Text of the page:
“One need only look at a woman’s shape to discover that she is not intended for either too much mental or too much physical work. She pays the debt of life not by what she does but by what she suffers—by the pains of child-bearing, care for the child, and by subjection to man, to whom she should be a patient and cheerful companion.”
THE LAST DAY, MAY 20-SOEMTHING, 2012
When Angel threatened to slap me, ma said. I rationalized his anger and lost my brain stem.
That’s what ma said in her sleep just before she woke up at 5AM, ripped her giant t-shirt and fishnet stockings off and smashed the mirror with the mighty force of fifty gorillas. Dramatic and stunningly cinematic, ma stared at her shape all wild and wide and hairy. Bobo the Mutt shook and shivered as he presided over the shape of revelations to come.
I was his patient and cheerful companion, ma screamed holding her brain in place. I fucked it up. He was hurt by someone else—(and himself, I cut in)—and I could tell by the way he never looked me in the eyes. I promised to take care of him, she cried, but he was too much. He promised to take care of himself, I screamed at ma with bits of glass in her hair—but with the click of a mouse and send of a text he chose them instead of us.
It’s complicated, ma said. But so is quantum physics. His words burnt every plank on the ancient bridge between us, she said. But, I couldn’t fall back. I faced him face to face and asked him to get a job to help us out so we could buy rice and beans, chips and salsa. So we could move from co-dependence to mutual connection. I also wanted him to get his wings off the ground and free himself from the spiraling labyrinth. But, his anti-self turned his back on me, she said, and walked out of the room. He felt betrayed cause I promised to take care of him. Things change, I told ma, and the promise was not transubstantial—it was to lift him up, not weigh you down.
Even if it was a vague threat of violence, I deserved it, ma said. Even that’s a dangerous rationalization. It was a threat of violence, I told ma. I know, she said. But I felt responsible for his anger—for his health, raging depression and erratic behavior. I was the only one taking care of him. Like a good mother, I said. No one helped us. No therapist. No counselor. No friends. No family. Especially, no family, Angel said. No guru or godsend helped us through his life changing diagnosis. Once, he visited a crystal rock specialist, but came back more depressed. I remember, I told ma. But he didn’t want anyone else in, she said, even in the bleakest moments all I could do was hug him and pray God would take care. I wanna keep it between you and me, Angel told ma. I wish to remain nameless, she said he said. And live without shame is what he really meant.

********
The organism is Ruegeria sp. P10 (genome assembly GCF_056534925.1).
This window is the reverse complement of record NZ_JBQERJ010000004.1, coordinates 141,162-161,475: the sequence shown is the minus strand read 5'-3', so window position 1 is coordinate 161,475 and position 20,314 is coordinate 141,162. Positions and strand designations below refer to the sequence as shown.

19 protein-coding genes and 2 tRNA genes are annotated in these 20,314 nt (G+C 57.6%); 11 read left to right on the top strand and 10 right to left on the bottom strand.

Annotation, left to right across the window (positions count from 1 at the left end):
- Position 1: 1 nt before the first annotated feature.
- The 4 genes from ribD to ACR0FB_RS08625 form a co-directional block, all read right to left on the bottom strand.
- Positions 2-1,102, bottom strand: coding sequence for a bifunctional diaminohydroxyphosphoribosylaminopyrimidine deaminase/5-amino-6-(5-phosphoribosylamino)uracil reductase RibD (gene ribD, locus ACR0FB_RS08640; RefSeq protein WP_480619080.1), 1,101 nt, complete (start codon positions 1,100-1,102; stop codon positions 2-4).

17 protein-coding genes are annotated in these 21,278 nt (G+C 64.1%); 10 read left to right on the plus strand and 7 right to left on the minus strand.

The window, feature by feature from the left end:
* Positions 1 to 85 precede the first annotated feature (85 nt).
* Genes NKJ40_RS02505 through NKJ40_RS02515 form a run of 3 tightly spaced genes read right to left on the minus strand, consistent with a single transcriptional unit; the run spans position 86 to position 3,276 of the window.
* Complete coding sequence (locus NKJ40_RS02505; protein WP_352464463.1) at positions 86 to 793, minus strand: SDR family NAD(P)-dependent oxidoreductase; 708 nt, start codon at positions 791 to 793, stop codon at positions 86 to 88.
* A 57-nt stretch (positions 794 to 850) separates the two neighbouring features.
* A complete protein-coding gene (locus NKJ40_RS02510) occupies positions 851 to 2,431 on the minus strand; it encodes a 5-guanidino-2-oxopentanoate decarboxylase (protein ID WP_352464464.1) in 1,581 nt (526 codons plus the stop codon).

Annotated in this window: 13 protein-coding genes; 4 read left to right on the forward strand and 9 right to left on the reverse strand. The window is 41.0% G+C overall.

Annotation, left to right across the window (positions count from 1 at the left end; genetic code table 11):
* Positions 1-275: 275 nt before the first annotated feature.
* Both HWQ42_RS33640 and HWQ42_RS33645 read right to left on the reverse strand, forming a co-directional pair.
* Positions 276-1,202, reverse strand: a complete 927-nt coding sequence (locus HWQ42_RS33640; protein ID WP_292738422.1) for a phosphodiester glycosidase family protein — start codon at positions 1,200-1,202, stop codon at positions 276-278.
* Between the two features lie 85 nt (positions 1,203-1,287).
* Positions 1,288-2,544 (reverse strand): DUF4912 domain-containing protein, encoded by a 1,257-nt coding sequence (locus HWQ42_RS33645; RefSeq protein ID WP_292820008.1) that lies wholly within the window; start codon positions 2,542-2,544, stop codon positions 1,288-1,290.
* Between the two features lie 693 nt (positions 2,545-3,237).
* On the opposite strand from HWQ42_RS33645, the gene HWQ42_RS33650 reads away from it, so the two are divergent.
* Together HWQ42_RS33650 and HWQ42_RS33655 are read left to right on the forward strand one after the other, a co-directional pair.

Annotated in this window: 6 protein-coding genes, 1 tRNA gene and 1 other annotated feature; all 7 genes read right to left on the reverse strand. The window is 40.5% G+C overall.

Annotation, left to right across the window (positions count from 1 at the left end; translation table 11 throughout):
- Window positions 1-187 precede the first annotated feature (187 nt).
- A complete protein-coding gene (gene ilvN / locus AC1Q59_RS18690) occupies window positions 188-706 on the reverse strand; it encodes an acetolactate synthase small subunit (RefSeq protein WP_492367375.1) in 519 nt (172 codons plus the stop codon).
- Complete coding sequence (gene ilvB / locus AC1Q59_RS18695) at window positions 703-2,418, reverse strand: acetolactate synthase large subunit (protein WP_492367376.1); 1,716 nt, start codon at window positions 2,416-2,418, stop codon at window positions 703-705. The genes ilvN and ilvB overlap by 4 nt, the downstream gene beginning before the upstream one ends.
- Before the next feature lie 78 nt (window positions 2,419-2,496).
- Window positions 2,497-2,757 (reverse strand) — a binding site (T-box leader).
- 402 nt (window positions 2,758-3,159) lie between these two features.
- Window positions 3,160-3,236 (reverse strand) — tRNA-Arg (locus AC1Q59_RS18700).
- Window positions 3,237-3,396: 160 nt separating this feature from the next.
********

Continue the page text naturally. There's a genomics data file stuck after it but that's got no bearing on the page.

Taking care, I told ma, is when you asked him for a fair exchange of energy. Besides, I said, he spent 20 hour days on the virtual reality machine re-manufacturing worlds within worlds and looking for answers to fit the narrative of his manufactured self-image.
Angel gave ma his answer that last day: You are not my family and you’ll see who I AM when I turn my back on you and fly.
“It is because women’s reasoning powers are weaker that they show more sympathy for the unfortunate than men, and consequently take a kindlier interest in them. On the other hand, women are inferior to men in matters of justice, honesty, and conscientiousness.”
Ma’s first boyfriend, who turned out to be a socio-pathetic bag of almonds, went to jail for assault and batteries. Ma found his real arrest record on the virtual reality machine and showed it to Angel two weeks before they split. After ma dumped her ex, her ex tried to stab his new girlfriend with a kitchen knife. This occurred just a few years after ma’s ex slapped ma when they were in a relationship. He used his foot and fists too, but always missed. He did this when ma asked him to step up. To pitch in. I’ve been here before, ma said. And it was fresh in my head when Angel made his casual threat. Needless to say, ma doesn’t react well to threats. Not any more. Despite her women’s reasoning. Not even if the threat is just a fleeting suggestion.
Ma believes in the power of suggestion. The threat of violence is violence, she said. She doesn’t blame Angel, but she doesn’t blame herself either, so that leaves us with a paradox that leads us to an illogical conclusion that places blame on both of them or on the universe—or worse, God’s benign hand. We are responsible for our actions and threats of action, I said. Threats are manifestations of Schopenhauer’s deep-seated hatred of the feminine—and of our other half—and of women’s superior understanding of justice, honesty, and conscientiousness.
“The greatest sorrows and joys or great exhibition of strength are not assigned to her; her life should flow more quietly, more gently, and less obtrusively than man’s, without her being essentially happier or unhappier.”
I lost my brain, ma said. I let him down even though I tried to lift him up over and over again. He didn’t want to get up, I told ma, you gave him an open home and a big heart and he collapsed in your head. And anchored himself between what he wanted to be free of and what freedom is. I lost my brain, ma repeated again as she stared at the reflection of the silly wild wide beast self in the shattered mirror. Your brain is right there, I said pointing at the dimple between ma’s breast implants. She fake-smiled as she held glass chips in her hands. It’s what makes you ma, I said. Ma, she said looking into the shattered mirror, is an illusion at best.
An ideal at best, I said. Human at worst.
Ma, what have you learned? I asked.
Not to break the mirror, she said, with my monkey fists. And that the only thing worth beginning is the end of Schopenhauer’s world of course.
Read “On Women” by Arthur Schopenhauer here http://theabsolute.net/misogyny/onwomen.html.